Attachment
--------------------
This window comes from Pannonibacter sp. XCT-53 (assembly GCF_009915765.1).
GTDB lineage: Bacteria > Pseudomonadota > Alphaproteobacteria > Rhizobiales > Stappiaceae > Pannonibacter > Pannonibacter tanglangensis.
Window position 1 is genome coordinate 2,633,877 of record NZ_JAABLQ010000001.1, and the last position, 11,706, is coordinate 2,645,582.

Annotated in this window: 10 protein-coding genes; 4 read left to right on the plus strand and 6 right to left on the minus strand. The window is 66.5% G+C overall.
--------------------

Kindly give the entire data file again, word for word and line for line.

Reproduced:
This window comes from Pannonibacter sp. XCT-53 (assembly GCF_009915765.1).
GTDB lineage: Bacteria > Pseudomonadota > Alphaproteobacteria > Rhizobiales > Stappiaceae > Pannonibacter > Pannonibacter tanglangensis.
Window position 1 is genome coordinate 2,633,877 of record NZ_JAABLQ010000001.1, and the last position, 11,706, is coordinate 2,645,582.

Annotated in this window: 10 protein-coding genes; 4 read left to right on the plus strand and 6 right to left on the minus strand. The window is 66.5% G+C overall.